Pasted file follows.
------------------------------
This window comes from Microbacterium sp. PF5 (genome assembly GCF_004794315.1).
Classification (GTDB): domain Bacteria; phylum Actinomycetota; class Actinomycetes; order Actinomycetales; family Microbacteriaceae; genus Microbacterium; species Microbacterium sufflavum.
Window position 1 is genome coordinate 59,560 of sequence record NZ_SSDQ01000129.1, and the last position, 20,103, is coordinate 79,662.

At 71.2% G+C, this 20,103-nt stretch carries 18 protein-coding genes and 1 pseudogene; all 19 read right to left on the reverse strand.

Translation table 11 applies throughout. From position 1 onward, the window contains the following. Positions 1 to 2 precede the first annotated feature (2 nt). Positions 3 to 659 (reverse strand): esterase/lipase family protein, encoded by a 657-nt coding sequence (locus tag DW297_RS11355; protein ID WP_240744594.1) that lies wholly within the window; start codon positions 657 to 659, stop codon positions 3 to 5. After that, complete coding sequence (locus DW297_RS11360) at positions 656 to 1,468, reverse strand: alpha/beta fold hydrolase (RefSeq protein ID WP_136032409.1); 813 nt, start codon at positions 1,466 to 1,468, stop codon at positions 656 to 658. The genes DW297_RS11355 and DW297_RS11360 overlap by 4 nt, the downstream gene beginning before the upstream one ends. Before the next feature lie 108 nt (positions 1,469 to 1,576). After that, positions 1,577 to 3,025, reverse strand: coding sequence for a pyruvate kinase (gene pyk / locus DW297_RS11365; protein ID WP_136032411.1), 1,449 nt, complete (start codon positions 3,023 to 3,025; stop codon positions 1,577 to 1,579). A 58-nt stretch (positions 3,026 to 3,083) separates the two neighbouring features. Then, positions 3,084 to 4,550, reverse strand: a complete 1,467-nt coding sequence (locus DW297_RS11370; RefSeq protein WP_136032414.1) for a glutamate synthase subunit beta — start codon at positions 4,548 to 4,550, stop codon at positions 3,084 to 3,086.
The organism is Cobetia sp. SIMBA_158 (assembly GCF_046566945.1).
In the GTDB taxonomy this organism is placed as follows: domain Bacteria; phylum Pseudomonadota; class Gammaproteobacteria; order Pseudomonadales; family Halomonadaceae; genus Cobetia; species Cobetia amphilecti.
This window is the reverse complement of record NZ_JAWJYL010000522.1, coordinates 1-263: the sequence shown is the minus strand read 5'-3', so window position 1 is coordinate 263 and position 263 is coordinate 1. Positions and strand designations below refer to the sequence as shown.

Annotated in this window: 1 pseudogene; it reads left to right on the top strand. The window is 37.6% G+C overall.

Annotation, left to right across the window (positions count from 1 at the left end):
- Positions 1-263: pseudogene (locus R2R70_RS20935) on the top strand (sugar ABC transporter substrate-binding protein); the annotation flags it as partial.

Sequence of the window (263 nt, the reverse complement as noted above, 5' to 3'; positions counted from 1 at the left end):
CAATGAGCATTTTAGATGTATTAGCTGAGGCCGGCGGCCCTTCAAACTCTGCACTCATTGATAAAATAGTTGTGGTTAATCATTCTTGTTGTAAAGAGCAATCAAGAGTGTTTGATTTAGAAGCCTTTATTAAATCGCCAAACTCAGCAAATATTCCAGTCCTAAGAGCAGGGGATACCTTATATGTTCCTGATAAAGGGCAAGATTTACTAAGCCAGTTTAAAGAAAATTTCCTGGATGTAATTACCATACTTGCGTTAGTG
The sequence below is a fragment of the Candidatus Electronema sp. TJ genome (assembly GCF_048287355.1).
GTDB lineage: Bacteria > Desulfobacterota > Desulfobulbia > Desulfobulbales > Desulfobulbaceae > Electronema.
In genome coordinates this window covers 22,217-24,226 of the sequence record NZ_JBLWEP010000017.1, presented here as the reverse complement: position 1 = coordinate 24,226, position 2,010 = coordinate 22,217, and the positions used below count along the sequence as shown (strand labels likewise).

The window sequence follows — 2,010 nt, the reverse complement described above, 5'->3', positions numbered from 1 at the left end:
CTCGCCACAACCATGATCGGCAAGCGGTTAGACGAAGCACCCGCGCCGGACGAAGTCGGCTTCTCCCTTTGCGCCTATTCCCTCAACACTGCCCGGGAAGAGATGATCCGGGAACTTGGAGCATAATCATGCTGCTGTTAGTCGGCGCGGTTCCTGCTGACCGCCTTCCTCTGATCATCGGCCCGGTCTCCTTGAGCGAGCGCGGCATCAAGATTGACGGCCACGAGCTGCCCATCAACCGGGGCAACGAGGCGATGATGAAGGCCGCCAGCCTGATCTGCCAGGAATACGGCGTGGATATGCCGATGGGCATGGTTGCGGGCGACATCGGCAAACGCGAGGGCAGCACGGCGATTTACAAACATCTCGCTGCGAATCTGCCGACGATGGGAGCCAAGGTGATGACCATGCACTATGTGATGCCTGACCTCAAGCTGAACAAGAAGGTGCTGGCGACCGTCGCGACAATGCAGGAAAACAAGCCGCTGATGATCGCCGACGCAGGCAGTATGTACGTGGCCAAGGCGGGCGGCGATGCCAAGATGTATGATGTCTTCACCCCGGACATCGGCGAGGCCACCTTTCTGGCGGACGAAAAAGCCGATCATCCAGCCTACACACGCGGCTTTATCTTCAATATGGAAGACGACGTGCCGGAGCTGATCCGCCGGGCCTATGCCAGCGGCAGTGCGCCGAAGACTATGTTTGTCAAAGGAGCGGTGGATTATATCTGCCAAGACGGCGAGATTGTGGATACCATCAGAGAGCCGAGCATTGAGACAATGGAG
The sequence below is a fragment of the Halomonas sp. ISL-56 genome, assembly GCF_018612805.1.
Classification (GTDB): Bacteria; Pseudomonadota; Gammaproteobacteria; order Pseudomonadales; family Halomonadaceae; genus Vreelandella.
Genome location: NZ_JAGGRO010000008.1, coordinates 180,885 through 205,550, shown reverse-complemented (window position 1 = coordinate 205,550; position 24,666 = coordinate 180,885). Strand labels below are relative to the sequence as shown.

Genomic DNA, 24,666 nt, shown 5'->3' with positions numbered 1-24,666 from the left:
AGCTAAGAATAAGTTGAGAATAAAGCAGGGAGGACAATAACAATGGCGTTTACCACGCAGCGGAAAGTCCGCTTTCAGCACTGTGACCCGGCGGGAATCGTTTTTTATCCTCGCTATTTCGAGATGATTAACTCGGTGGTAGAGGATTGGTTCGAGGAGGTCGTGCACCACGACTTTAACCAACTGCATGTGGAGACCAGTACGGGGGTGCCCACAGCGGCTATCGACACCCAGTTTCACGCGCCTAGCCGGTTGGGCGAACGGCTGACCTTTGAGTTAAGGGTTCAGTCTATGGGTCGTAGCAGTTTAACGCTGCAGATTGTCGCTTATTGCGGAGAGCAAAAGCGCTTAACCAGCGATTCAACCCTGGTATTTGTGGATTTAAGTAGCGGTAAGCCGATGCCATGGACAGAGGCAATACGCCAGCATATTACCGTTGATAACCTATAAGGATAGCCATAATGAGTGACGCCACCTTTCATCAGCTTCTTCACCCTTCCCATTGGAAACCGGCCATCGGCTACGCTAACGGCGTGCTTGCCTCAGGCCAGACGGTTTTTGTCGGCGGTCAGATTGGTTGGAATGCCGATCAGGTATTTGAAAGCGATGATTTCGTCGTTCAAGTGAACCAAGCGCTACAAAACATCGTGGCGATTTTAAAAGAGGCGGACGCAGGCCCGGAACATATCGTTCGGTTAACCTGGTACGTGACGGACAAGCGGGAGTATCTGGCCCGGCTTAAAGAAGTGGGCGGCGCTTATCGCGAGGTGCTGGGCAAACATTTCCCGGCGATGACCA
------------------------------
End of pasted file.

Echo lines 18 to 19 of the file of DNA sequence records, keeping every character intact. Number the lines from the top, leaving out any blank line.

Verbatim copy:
CTCGCCACAACCATGATCGGCAAGCGGTTAGACGAAGCACCCGCGCCGGACGAAGTCGGCTTCTCCCTTTGCGCCTATTCCCTCAACACTGCCCGGGAAGAGATGATCCGGGAACTTGGAGCATAATCATGCTGCTGTTAGTCGGCGCGGTTCCTGCTGACCGCCTTCCTCTGATCATCGGCCCGGTCTCCTTGAGCGAGCGCGGCATCAAGATTGACGGCCACGAGCTGCCCATCAACCGGGGCAACGAGGCGATGATGAAGGCCGCCAGCCTGATCTGCCAGGAATACGGCGTGGATATGCCGATGGGCATGGTTGCGGGCGACATCGGCAAACGCGAGGGCAGCACGGCGATTTACAAACATCTCGCTGCGAATCTGCCGACGATGGGAGCCAAGGTGATGACCATGCACTATGTGATGCCTGACCTCAAGCTGAACAAGAAGGTGCTGGCGACCGTCGCGACAATGCAGGAAAACAAGCCGCTGATGATCGCCGACGCAGGCAGTATGTACGTGGCCAAGGCGGGCGGCGATGCCAAGATGTATGATGTCTTCACCCCGGACATCGGCGAGGCCACCTTTCTGGCGGACGAAAAAGCCGATCATCCAGCCTACACACGCGGCTTTATCTTCAATATGGAAGACGACGTGCCGGAGCTGATCCGCCGGGCCTATGCCAGCGGCAGTGCGCCGAAGACTATGTTTGTCAAAGGAGCGGTGGATTATATCTGCCAAGACGGCGAGATTGTGGATACCATCAGAGAGCCGAGCATTGAGACAATGGAG
The sequence below is a fragment of the Halomonas sp. ISL-56 genome, assembly GCF_018612805.1.